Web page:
As the sun rose on our last morning on O’ahu, my travel companion and I headed down to the beach.
Even at dawn, Waikiki had a very different feel from the beach we’d enjoyed the evening before.
We had heard, and still hear, many times, from many people, that O’ahu is the worst island to visit–Honolulu is a big tourist trap; Waikiki is overcrowded; the other islands are more enjoyable. I don’t doubt that there’s truth to this analysis, but if I had to make the decision again, I’d choose O’ahu, mainly because of Pearl Harbor, but also for the historic sites of Honolulu.
And, frankly, Waikiki isn’t all that bad.
Perhaps enough people have bought the anti-Honolulu hype, and no one goes there anymore because it’s too crowded, as the great sage of the most overrated team in baseball history once said (assuming that’s one of the things he said that he really said), but we didn’t find it anywhere near the mob scene we’d been warned to expect.
After our last walk along Waikiki, we headed indoors for our final fabulous breakfast. We’d had some frustrations with the Hilton, but breakfast wasn’t one of them.
I love fresh fruit, and the selection of juicy melons, sweet papaya, and tangy pineapple made the perfect rock on which to build my morning meal. The first day we were there, I discovered guava jelly, a pale golden spread that has the sweet tang of tropical fruit, without the tart sharpness. Throughout the week, I had fun just selecting the best pastry to serve as the setting for this jewel of a jelly. A couple of eggs and a yogurt added the protein needed for site-seeing. And cup after cup of smooth Kona coffee, bold without bitterness, washed it all down.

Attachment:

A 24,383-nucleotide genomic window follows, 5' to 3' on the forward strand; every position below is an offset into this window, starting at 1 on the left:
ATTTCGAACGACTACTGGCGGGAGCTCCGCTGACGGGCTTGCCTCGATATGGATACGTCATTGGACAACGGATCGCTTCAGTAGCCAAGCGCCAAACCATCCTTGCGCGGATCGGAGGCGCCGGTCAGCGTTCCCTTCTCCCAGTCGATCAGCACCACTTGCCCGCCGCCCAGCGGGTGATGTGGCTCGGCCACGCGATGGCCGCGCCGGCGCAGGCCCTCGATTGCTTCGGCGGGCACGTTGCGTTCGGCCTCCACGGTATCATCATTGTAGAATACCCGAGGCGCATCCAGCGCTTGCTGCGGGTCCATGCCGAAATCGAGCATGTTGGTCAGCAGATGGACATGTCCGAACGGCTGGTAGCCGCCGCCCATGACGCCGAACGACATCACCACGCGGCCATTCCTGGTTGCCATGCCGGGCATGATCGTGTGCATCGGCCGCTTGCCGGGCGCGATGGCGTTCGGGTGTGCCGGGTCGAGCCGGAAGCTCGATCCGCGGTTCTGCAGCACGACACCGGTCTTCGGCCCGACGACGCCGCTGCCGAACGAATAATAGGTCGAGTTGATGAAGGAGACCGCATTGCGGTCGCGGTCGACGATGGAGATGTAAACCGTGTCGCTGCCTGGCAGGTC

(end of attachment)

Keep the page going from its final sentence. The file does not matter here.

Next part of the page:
That’s what came from the American side of the breakfast buffet.
People want what’s familiar in the morning, and there was also a Japanese side. Fortunately, the foods were labelled in English, though in some cases, that didn’t help us much.
And three varieties of tofu is three more than I need.
Then there was natto. Natto is fermented beans; it comes in a little paper cup with a couple of small packets of sauce, into which one mixes a raw egg yolk.
Maybe we were charmed by the “Natto Boh” icon;
maybe we wanted to be adventurous; maybe left our minds in Virginia, but we decided to try it on our first breakfast.
We separated our raw eggs; we used chopsticks to beat the yolks into our little cups; we tucked into natto.
It tasted like al dente pellets wrapped in slime. We added soy sauce. It tasted like al dente pellets wrapped in salty slime.
After that, we stuck with American food.
Unfortunately, I was so sad to be leaving that last day that I could barely enjoy more than the Kona. Frankly, five days wasn’t long enough. Okay, I might be saying that after five months, but we felt as though we were just getting to know the place when we had to leave. If you’re planning a visit to Hawai’i, I’d recommend staying at least a week.
Still, it’s not over till it’s over, and after breakfast we headed back to the beach. I waded waist-deep into the water. The warm waves washed over my skin. Then cold drops startled me. It had started to rain, so I had to get out of the water. But the sun still shone, and rainbows appeared.
The rain stopped, and I waded back, one last time, into the warm blue waters of Waikiki.